Sending your kid off to college has many a parent on edge. Will they eat nutritious meals? Will they remember how to do their laundry? But when your soon-to-be college freshman is under the age of 17, parents face an entirely extra set of concerns.

Here’s a checklist to help you consider a variety of issues you and your early college kid may face as a non-traditional age student living on campus.

college campus

Your child’s college ID card will be his best friend while living on campus. That all-in-one card will gain him access to his dorm building, meal plan, and library lending privileges. However, it’s important to make sure your early college kid also has a state issued ID that lists his permanent address. In some cases he’ll need the second picture ID for banking purposes or financial transactions. If your youngster isn’t driving, yet, he can get a state issued ID from the Department of Motor Vehicles for less than $20.

Cell phones (with an insurance plan for lost, stolen, or broken phones) will be your lifeline to your early college kid. More importantly, though, that phone may be your child’s lifeline in a time of need. Programming an In Case of Emergency (ICE) number into the phone’s contact will provide first responders with a way of reaching you, should something bad ever happen. Check with your phone’s manufacturer how to make sure ICE contact information is available when the phone is locked.

Also, consider adding on a texting plan. It usually only costs $5 per month for unlimited texting. You’ll be surprised by how you’ll grow to like the instant contact you can have with your kid. And, your kid will appreciate the random messages from home asking about how they did on a test but not having to take the call in front of friends.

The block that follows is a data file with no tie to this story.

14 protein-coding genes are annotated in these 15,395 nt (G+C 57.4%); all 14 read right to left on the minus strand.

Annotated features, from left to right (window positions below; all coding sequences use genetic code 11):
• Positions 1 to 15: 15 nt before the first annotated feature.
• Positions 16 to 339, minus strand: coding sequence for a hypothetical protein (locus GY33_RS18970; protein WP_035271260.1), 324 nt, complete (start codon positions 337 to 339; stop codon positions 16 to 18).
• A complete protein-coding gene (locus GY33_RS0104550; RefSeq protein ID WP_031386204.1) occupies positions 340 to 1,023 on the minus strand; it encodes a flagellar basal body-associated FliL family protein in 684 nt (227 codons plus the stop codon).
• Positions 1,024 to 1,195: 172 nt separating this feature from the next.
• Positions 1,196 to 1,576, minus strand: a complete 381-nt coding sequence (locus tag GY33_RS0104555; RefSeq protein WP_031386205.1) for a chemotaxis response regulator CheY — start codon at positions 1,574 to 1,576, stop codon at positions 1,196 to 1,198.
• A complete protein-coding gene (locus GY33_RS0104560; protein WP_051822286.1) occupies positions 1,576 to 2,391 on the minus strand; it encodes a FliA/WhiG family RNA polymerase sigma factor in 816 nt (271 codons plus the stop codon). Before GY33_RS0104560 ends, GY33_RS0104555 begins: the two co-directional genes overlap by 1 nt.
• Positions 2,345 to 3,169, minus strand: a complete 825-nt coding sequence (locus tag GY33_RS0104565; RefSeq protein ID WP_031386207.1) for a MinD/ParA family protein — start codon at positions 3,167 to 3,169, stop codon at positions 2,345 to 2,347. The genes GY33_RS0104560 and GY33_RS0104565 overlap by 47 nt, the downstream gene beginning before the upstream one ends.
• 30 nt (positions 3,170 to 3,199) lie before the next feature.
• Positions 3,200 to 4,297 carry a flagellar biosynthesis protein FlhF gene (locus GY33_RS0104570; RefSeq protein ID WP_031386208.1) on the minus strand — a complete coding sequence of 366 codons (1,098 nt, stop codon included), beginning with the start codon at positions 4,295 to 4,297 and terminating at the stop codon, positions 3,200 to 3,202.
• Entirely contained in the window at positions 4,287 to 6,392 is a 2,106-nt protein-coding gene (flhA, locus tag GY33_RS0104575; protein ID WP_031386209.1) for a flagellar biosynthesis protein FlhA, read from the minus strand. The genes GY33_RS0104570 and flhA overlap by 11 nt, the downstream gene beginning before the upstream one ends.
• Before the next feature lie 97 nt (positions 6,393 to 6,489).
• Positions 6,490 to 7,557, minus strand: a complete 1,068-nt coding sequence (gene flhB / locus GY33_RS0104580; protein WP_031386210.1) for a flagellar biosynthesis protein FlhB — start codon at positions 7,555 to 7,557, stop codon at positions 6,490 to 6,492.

Contact the college’s Residence Life department to make them aware of your child’s age. Just because Admissions knows there’s an early college kid coming to campus doesn’t mean they’ve communicated that to other departments. Part of your ResLife discussion may include how your child’s age should be a need-to-know piece of information. Beyond essential staff, your child should have the right to decide who knows about her age and who doesn’t. Remind the ResLife administrator that they are responsible for educating their staff that they are not entitled to discuss your child’s age with other students.

Contact the school’s Heath Services and confirm what type of waiver you will need to sign so your child can obtain general medical care while living on campus. While you’re at it, have your insurance company issue an additional subscriber card so your early college kid can keep it in their wallet for those late night sick visits.

The Family Educational Rights and Privacy Act provides college students – even underage ones – with certain rights to privacy. Even though you’re paying the tuition bill, colleges cannot disclose information to you, the parent, unless your child gives the school permission. Contact the Dean of Students ahead of time and find out the procedures for having your early college kid designate you on her FERPA waiver. Once you are in the system, you’ll be able to talk to financial aid, bursar (billing), and registrar office staff about issues you may need to help your young one resolve.

Yes, even college kids go on field trips – especially during freshmen orientation when they pack the kids on a bus and take them to an amusement park for some community building fun. Off-campus trips are more common for selective Living Learning Communities and Honors College students. Regardless of the sponsor, your early college kid might not be able to go unless you sign and deliver a liability waiver form. Find out ahead of time about travel waivers and see if you can leave a blanket waiver on file for your child.

In this day and age of online banking, you may not need to worry about this issue as much. Should your early college kid get a job while at school, you can set up direct deposit. The biggest concern may be accessing cash through ATMs. Unless the school has a national bank on campus, your kid may wind up paying ATM usage fees. On alternative to consider is using your child’s student ID as a debit card. Many colleges offer this option and, again, you can manage deposits and view transactions through an online system.

Establishing a temporary power of attorney for your child living on campus is a consideration some families make. This legal document essentially assigns parenting rights to another adult, who would be able to make serious decisions on the behalf of your child in your absence. One of the few times where this would be necessary is in a life or death situation. Talk to an attorney before signing such a document, in order to fully understand the implications of such a decision.

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Last modified on April 19, 2020